Wal-Mart is an excellent example. The New York Times presented them with evidence from Facebook, Twitter and blogs that customers are unhappy with sales starting Thanksgiving Day. Their response was “customers told us they would rather stay up late to shop than get up early.”

There’s no question that “social media” is here to stay. Heck, what we’re calling social media is only a technological progression of all the gossip, rumor-mongering and press that has been around for centuries. So far, very few individuals and companies are using it in a coordinated and effective fashion.

So far, the impact of social media on retailers is minimal. (As an interesting side note – even e-commerce accounts for only 1% of the world’s economy according to the CIA Factbook.)

Rather than pay attention to the squawking that’s going on in social media, retailers are going to pay attention to sales figures for Thanksgiving Day. After all, we know that most of the folks making a lot of noise now are still very likely to be standing in line for sales come Thanksgiving Day.

Actions count far louder than conversations.

So when you’re looking at how to incorporate social media into your marketing mix, take all the hype and hoopla with a grain of salt. While I certainly recommend making the effort to respond to customers who complain – regardless of whether it’s in person or through social media – always give more credence to what people do than what they say.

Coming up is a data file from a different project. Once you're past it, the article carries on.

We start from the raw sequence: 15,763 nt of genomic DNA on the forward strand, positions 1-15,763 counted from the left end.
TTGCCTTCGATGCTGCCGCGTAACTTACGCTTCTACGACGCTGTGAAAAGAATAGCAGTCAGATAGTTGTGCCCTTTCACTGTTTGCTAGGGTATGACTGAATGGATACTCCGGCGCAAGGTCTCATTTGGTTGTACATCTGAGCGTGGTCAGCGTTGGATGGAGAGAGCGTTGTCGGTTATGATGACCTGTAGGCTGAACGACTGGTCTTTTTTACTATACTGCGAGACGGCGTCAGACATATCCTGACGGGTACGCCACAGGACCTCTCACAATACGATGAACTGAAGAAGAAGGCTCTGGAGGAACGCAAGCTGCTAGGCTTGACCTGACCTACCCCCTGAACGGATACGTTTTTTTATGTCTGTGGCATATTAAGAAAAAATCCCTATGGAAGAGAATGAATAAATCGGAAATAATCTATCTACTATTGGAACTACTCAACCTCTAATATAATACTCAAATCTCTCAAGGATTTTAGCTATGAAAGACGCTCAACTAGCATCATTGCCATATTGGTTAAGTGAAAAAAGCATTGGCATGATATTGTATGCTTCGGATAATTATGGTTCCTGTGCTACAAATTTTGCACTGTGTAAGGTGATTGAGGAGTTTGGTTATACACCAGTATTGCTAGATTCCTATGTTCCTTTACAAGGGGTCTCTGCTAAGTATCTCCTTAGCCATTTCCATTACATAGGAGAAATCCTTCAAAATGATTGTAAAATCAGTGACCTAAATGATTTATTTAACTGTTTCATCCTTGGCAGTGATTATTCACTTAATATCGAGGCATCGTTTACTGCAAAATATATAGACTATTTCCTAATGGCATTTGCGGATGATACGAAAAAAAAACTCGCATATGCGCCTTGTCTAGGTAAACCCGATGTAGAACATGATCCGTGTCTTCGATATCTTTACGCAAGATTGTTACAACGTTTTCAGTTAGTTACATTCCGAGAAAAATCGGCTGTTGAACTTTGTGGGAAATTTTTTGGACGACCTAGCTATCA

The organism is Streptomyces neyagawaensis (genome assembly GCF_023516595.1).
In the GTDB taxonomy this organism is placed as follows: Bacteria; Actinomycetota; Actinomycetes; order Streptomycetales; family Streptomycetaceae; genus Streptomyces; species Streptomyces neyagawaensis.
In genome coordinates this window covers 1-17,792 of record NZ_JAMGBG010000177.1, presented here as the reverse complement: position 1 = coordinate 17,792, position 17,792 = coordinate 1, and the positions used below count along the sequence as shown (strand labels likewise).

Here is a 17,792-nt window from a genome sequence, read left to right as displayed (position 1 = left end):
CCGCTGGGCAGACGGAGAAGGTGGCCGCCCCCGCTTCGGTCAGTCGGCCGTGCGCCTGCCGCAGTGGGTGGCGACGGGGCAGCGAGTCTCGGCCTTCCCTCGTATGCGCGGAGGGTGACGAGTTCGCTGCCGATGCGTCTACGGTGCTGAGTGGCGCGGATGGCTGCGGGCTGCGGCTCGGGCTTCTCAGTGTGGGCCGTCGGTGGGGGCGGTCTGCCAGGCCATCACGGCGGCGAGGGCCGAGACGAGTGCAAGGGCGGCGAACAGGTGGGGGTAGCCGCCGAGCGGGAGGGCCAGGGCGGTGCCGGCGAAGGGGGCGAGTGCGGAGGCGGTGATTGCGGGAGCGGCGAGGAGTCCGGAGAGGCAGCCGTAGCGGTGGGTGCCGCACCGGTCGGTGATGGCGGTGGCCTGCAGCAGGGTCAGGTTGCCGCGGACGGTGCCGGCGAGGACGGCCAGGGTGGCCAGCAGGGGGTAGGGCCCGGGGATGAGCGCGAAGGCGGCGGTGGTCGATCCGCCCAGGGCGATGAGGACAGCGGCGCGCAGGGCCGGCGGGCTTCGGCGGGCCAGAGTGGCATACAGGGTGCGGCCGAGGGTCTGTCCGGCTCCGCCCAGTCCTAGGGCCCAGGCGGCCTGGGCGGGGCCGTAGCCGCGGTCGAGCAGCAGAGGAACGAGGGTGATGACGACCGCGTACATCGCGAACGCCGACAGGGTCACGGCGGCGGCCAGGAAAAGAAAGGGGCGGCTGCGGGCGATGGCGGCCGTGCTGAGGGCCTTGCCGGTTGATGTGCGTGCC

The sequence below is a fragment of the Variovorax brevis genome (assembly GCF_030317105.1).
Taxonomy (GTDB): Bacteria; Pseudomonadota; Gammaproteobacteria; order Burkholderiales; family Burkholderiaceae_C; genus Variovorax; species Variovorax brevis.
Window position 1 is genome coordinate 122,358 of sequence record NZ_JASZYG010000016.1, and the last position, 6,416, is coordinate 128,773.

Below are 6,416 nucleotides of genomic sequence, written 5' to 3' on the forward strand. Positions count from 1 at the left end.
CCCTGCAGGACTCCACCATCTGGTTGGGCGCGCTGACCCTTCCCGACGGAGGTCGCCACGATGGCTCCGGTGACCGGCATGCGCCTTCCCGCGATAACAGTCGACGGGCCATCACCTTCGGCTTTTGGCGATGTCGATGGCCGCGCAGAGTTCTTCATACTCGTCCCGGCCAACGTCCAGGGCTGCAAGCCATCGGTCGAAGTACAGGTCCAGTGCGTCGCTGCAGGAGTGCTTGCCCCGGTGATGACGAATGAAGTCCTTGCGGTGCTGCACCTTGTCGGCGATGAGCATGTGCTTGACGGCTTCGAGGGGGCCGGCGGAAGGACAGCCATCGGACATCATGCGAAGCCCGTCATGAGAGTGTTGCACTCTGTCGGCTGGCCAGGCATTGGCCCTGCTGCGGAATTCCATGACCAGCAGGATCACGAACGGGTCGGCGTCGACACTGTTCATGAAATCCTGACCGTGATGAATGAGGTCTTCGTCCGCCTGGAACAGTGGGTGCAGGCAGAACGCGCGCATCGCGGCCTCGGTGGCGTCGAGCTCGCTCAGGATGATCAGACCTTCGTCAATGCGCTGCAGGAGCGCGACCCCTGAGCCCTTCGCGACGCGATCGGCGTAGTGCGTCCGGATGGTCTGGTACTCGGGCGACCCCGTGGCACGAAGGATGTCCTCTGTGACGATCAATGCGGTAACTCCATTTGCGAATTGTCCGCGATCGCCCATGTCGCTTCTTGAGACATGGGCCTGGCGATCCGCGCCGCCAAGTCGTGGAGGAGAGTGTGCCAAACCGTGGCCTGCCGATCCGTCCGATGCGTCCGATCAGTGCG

There is a distinct possibility that retailers are going to lose sales this year. But that loss will have very little to do with social media.

Last year, the sales started in staggered fashion. This allowed people to shop at multiple stores. Now most of the sales are starting at the same time - midnight Thanksgiving Day. So the retailers are going to lose because people simply can't be in two places at once, and there's an ingrained perception that a sale is only worthwhile when you get there at the beginning. This is why people line up four hours early for Black Friday sales.

And let's keep in mind that we're in a poor economy. Although some may not be able to participate in the sales the way they did before, most who can afford it will participate to an even greater extent. The stupendous bargains of Black Friday are an excellent way to stretch a dollar.

What we would all do well to listen to is the message that customers are displeased with two things:

  1. The change to cherished holiday shopping traditions. Waiting for sales to start is often a very social time.
  2. The inability to fully participate in the social nature of shopping because it now overlaps with Thanksgiving Day.

The retailers likely to come out on top this year are toy stores (because parents shop for their kids before themselves) and the J.C. Penny's. J.C. Penny is keeping its usual 4 a.m. opening time, so they're going to stand out from the crowd.

What do you think? Do you care when stores open for Black Friday sales? Should retailers immediately cave in to complaints, or wait to see what people do?